The Financial Conduct Authority (FCA) recently published its final guidance for financial service firms outsourcing to the ‘cloud’ and other third-party IT services. The direction confirmed that there is ‘no fundamental reason’ why financial services firms cannot use cloud-based services in a manner that is compliant with the FCA’s rules.

[easy-tweet tweet=”There is ‘no fundamental reason’ why financial services firms cannot use cloud services” hashtags=”cloud, tech, IT”]

The regulator’s initial draft of the guidance received a fair amount of criticism from firms, stating that it was high-level and risk-based, and often unclear, which made it difficult for companies to innovate. As such, it is no surprise that organisations and service providers alike have welcomed the revised guidelines.

However, it is not all plain sailing from here. Firms will need to consider their regulatory compliance in consultation with the guidance and look to their IT providers for some assistance before embarking on any cloud outsourcing.

The challenges behind the cloud

Cloud platforms represent a key technological development that has revolutionised the way in which businesses and customers share data. If implemented correctly, cloud-based solutions can transform a firm’s operations, making it agiler and capable of developing services that are tailored to customers’ individual needs.

However, one of the biggest challenges for financial institutions is the need to rely on unwieldy legacy systems. Due to the sheer volume of critical data held in these systems, most banks are often left in a position where they are unable to replace their IT solution with a more up-to-date solution. Fortunately, with the latest cloud and mobile technology, this problem can now be solved.

[easy-tweet tweet=”Traditional banks can now compete with their digitally focused counterparts.” hashtags=”tech, cloud, IT”]

By combining the computing power of legacy systems with the next generation of cloud and mobile technology, traditional banks can now compete with their digitally focused counterparts. By bridging the gap between legacy systems and mobile applications in this way, established players should be able to develop innovative mobile solutions that help to enhance consumer engagement, largely due to developments in cloud computing.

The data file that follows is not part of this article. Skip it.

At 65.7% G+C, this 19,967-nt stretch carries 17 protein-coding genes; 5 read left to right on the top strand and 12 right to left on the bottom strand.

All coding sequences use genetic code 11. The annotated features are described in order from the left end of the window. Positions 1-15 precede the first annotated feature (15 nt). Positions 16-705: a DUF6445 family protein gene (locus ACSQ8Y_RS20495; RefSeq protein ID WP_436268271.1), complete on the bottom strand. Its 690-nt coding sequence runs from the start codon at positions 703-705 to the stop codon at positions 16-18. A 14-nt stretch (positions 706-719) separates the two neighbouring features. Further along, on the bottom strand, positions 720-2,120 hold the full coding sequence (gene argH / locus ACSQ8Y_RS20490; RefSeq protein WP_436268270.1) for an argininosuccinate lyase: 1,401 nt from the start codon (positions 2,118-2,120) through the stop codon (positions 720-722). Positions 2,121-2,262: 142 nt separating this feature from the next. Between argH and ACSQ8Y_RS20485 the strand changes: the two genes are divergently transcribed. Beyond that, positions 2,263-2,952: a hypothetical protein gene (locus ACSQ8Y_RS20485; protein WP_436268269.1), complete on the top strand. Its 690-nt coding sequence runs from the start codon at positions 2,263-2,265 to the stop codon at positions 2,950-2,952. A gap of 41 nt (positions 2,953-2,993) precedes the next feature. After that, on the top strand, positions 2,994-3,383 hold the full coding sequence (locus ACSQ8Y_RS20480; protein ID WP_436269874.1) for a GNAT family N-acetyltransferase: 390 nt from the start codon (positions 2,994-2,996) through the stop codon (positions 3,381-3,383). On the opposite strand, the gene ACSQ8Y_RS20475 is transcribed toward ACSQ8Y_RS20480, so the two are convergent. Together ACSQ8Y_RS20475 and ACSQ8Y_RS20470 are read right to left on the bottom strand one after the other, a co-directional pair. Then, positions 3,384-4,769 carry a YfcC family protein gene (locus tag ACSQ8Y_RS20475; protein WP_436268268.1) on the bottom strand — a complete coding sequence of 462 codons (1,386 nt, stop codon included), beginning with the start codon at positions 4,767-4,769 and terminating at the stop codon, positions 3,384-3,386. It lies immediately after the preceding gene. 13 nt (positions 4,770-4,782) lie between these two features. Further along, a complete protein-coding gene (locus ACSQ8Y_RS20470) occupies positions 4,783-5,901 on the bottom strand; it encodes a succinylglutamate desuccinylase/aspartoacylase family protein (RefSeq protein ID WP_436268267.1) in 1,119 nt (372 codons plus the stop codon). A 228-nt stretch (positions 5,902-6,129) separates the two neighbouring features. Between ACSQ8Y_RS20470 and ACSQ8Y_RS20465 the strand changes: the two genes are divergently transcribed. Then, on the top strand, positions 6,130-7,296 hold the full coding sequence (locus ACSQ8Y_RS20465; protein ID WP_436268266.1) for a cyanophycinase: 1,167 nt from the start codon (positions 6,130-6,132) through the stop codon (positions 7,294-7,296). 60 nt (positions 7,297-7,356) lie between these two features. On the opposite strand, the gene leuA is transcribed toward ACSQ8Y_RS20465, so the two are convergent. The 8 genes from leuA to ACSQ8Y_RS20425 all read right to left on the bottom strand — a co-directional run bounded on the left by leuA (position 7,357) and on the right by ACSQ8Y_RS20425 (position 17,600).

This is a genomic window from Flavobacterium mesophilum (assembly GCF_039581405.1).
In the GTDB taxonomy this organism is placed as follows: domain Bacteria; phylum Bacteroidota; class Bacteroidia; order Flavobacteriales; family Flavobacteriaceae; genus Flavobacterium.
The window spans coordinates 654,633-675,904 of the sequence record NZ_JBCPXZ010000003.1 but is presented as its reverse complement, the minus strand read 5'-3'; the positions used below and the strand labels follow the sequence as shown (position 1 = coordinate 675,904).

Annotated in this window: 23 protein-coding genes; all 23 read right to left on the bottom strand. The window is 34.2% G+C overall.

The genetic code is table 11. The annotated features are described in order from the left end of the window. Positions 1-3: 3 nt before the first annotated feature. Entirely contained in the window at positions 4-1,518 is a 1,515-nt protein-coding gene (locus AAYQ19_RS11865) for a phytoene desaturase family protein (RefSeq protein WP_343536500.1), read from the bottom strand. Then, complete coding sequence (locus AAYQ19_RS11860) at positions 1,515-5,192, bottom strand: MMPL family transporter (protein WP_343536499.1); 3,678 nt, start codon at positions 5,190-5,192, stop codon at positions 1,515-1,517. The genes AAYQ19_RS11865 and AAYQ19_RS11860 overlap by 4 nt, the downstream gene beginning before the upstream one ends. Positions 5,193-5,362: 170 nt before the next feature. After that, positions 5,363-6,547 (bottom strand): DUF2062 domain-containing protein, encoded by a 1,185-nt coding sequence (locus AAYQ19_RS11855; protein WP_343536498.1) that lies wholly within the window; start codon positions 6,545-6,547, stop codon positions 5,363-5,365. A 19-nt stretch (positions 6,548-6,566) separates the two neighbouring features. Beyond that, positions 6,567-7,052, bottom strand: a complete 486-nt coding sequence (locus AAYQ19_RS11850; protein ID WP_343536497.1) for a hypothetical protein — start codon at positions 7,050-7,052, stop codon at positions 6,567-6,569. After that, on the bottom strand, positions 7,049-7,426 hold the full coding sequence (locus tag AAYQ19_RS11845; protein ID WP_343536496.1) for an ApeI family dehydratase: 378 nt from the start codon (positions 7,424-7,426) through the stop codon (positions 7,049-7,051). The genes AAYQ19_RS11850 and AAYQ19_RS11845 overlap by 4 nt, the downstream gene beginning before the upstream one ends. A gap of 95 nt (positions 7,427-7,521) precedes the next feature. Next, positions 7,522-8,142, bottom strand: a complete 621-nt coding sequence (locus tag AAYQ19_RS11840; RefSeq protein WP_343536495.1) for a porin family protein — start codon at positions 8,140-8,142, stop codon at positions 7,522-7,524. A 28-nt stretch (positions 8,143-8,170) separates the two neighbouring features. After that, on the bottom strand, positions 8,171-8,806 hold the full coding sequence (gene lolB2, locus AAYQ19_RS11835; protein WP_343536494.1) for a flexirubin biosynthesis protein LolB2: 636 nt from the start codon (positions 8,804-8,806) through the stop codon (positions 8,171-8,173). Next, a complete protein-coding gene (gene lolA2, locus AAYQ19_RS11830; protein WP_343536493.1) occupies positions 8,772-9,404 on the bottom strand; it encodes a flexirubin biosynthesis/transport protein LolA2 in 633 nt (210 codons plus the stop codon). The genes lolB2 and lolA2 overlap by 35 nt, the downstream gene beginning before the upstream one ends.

The role of technology in cloud compliance

Despite the many benefits the cloud can offer, many regulated firms have lagged behind when it comes to adopting this technology, fearing that security issues could result in regulatory fines and other penalties. That said, we should expect to see some changes in attitudes towards the cloud now that the FCA has revised its current guidelines. However, these guidelines are only the first step.

To achieve the flexibility, convenience and scalability that the cloud can provide, firms will need to look to their IT providers for some assistance. Complex regulations mean that many companies still do not feel comfortable using this kind of technology. In particular, smaller companies are likely to be unfamiliar with the technology and the compliance requirements, and should, therefore, seek specialist expertise from an experienced advisor in order to gain the greatest benefits from the cloud.

The necessity of tailored solutions

It is tough for off-the-shelf IT solutions to meet all of a regulated firm’s particular FCA requirements, as one size just does not fit all. As such, it is important that companies adopt a tailored, hybrid solution that has been created specifically with their business goals and FCA guidelines in mind, particularly when it comes to cloud-based solutions.

It’s essential that businesses recognise and understand that regulations are put in place to protect consumers and data. For this reason, management and compliance are changing all the time, so unless a business is willing to evolve and overhaul its systems and processes, it will only be spending money on ‘keeping up’, rather than gaining any new benefits.

[easy-tweet tweet=”Financial institutions should be taking advantage of the digital” hashtags=”fintech, cloud, tech”]

The FCA argues that financial institutions should be taking advantage of the digital due diligence tools that are available for this purpose and also work with the Government Digital Service to understand how a secure digital identity could be used in financial services. If firms are willing to focus their efforts in this way, it’s possible that compliance in the cloud will no longer be seen as a barrier when adopting the platform. In fact, if the cloud is adopted effectively, firms should be able to meet their specific business goals while staying compliant with the FCA.

We already see many firms in the industry question the viability of older, more traditional technology systems.  This nod from the regulator will, therefore, come as a boost for businesses that are looking to gain a competitive edge by accessing the latest digital and mobile platforms via the Cloud.